Suppliers from around the world displayed the latest assembly technology at Automatica 2010.

Some 30,642 manufacturing engineers and managers from 113 countries attended Automatica 2010, which took place June 8-11 at the New Munich Trade Fair Centre in Germany.

Held every two years, this international trade fair brings together all areas of robotics, mechatronics and automation under one roof. Some 708 exhibitors from 42 countries displayed their wares across 44,000 square meters of exhibition space.

One of those exhibitors was Deprag Inc., a supplier of manual, semiautomatic and fully automatic screwdriving systems. Among other products, Deprag displayed its new DCOS process control system. The DCOS is based on an industrial PC and works with Windows CE software. It can control complex motion sequences with cycle times of less than 6 milliseconds. It has a 6.5-inch color touch-screen display and two USB ports for connecting peripherals, such as a keyboard or mass storage device. The device can access the plant network or the World Wide Web via an EtherCat port.

Another Automatica exhibitor, Montech, displayed a variety of conveyors and modular automation components, such as grippers and actuators. The company introduced a new multitrack conveyor that can carry assemblies weighing up to 100 kilograms. The conveyor is available with flat or toothed belts, which can be spaced a maximum of 2,900 millimeters apart. Acceleration, deceleration and transport speed are adjustable. A fixed-speed model conveys products at speeds ranging from 0.5 to 56 meters per minute. The variable-speed model conveys products at speeds ranging from 0.13 to 113 meters per minute.

Plenty of systems integrators exhibited at Automatica, too. One of them, Ixmation Cox Systems, displayed a standard automated assembly cell called the Revolution. This modular, preconfigured cell was shown assembling a needle to a syringe. Fragile, razor-sharp needles are supplied from bulk, picked up by a gripper, and mounted atop a syringe.

The cell can accommodate a variety of custom handling and assembly devices, including robots, screwdrivers and dispensing equipment. For clean room applications, the cell can be made from stainless steel, and a HEPA filter and laminar air flow system can be installed.

The vacuum barrel follower plate from Scheugenpflug Inc. enables assemblers to feed highly viscous material out of its original container cleanly and without introducing air bubbles. Photo courtesy Scheugenpflug Inc.

Robots and Green Technology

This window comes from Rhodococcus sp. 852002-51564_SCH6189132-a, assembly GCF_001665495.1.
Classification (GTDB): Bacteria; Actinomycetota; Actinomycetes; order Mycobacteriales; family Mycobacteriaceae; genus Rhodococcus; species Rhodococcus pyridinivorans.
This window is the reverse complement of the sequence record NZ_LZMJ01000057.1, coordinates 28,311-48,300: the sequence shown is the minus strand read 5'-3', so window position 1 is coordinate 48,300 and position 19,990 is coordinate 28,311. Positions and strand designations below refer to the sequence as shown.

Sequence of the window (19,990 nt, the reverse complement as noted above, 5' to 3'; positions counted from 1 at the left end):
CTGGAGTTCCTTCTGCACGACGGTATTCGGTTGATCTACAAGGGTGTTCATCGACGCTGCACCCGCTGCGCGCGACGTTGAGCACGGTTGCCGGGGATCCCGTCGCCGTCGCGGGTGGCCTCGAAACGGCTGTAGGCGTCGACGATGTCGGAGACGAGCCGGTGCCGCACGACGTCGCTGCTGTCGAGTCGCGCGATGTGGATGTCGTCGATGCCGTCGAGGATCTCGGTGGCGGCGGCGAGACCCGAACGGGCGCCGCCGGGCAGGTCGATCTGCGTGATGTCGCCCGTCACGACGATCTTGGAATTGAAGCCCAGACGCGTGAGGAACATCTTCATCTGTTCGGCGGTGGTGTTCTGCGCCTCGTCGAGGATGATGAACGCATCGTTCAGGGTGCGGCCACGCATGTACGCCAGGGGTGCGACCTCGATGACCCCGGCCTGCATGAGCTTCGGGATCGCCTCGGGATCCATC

While many conveyors, fastening machines and automated assembly systems were on display at Automatica, robots were the stars of the show.

For example, researchers at Darmstadt University of Technology in Germany displayed the BioRob, a lightweight robot arm that not only moves like a human arm, it’s designed like one, too. The arm is powered by an electric motor that’s elastically coupled over wires to the joints, in much the same way that the human wrist and elbow are connected with muscles and tendons. The BioRob’s reach ranges from 0.5 to 0.9 meter, and it can carry a payload of 2 to 3 kilograms.

In spite of its flexible structure, the arm can perform high-precision movements without oscillations or overshooting. And, because of its passive compliance, the arm can safely operate side-by-side with people without need of additional safety precautions. The robot can be used for assembly, handling and service applications.

At its booth, IAI Corp. displayed a series of three-, four- and six-axis Cartesian robots. The X axis can be driven by linear motor or a ballscrew and servomotor. One four-axis system features two sliders along the X axis. Another four-axis system is equipped with a SCARA robot module as the vertical rotary axis. The robots can be integrated into high-speed automated assembly systems, or they can operate independently with one 230-volt connection and a PC. The work envelope measures 4,155 by 400 by 400 millimeters or 3,000 by 700 by 300 millimeters. The robots can carry payloads of 9 to 40 kilograms.

“Green Automation” was another major theme at Automatica, and exhibitors showed a variety of technologies designed to save energy and reduce waste on the assembly line.

For example, Schmalz Inc. brought its SMPi/SCPi vacuum ejector to the show. The SMPi/SCPi requires only 0.3 second of suction time to pick up a part. Vacuum generation stops as soon as a safe vacuum value has been reached. Vacuum generation is switched back on only if the suction level falls below a preset minimum value.

If the total cycle time to pick and place a part is 15 seconds, the SMPi/SCPi will be on 1.19 seconds per cycle, while a conventional vacuum ejector will be on 5.11 seconds. Over the course of a year, that difference could save an assembler 11,000 cubic meters of compressed air, or 65 percent less compressed air than a conventional model.

At its booth, dispensing equipment supplier Scheugenpflug Inc. displayed a product that eliminates the need to repackage bulk adhesives, which saves time and prevents waste. The company’s vacuum barrel follower plate enables assemblers to feed highly viscous material out of its original container cleanly and without introducing air bubbles.

The next Automatica show will take place June 12-15, 2012. For more information,